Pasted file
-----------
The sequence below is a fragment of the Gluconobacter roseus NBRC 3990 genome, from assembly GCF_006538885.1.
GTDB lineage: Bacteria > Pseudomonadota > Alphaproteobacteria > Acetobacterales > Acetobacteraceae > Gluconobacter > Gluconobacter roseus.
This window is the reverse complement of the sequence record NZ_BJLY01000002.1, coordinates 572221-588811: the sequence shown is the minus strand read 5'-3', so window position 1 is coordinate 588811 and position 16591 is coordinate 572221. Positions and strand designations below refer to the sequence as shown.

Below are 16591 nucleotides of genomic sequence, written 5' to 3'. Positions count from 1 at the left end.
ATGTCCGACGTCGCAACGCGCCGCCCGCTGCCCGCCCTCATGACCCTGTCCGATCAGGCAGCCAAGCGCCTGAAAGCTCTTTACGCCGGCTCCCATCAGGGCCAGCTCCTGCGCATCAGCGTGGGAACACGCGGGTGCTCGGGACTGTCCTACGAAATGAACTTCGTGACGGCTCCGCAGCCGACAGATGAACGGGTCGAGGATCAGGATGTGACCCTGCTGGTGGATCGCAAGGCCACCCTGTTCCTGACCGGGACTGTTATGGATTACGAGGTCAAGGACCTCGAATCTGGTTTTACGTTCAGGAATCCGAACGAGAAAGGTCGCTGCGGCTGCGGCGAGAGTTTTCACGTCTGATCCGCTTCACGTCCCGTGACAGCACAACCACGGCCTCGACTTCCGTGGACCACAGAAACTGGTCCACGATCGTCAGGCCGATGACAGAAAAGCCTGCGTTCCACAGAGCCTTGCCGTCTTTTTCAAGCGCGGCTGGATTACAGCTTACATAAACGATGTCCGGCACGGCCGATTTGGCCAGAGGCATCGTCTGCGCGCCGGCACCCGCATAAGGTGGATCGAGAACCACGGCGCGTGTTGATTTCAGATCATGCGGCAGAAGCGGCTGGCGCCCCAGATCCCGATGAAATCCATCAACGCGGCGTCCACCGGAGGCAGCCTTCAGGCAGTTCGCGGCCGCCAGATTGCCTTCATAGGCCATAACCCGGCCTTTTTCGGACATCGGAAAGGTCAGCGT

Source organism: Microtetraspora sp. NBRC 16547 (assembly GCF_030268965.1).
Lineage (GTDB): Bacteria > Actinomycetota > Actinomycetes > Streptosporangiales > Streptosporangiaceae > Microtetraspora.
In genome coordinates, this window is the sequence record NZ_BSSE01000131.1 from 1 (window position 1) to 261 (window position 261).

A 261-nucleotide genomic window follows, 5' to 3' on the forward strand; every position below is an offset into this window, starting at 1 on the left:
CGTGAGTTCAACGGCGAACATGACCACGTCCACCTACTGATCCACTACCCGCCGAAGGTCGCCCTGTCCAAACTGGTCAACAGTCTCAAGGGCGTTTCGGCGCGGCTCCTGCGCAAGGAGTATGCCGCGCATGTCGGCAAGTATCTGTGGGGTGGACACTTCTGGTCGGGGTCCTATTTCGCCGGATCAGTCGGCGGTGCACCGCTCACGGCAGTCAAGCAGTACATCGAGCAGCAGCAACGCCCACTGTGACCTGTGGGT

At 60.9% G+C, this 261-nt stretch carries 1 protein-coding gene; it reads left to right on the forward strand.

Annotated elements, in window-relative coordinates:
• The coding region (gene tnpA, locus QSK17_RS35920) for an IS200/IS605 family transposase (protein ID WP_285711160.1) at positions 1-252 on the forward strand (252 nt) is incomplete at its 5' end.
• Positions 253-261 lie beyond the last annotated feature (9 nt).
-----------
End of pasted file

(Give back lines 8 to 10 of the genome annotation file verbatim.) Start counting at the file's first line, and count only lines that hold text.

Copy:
In genome coordinates, this window is the sequence record NZ_BSSE01000131.1 from 1 (window position 1) to 261 (window position 261).

A 261-nucleotide genomic window follows, 5' to 3' on the forward strand; every position below is an offset into this window, starting at 1 on the left:
CGTGAGTTCAACGGCGAACATGACCACGTCCACCTACTGATCCACTACCCGCCGAAGGTCGCCCTGTCCAAACTGGTCAACAGTCTCAAGGGCGTTTCGGCGCGGCTCCTGCGCAAGGAGTATGCCGCGCATGTCGGCAAGTATCTGTGGGGTGGACACTTCTGGTCGGGGTCCTATTTCGCCGGATCAGTCGGCGGTGCACCGCTCACGGCAGTCAAGCAGTACATCGAGCAGCAGCAACGCCCACTGTGACCTGTGGGT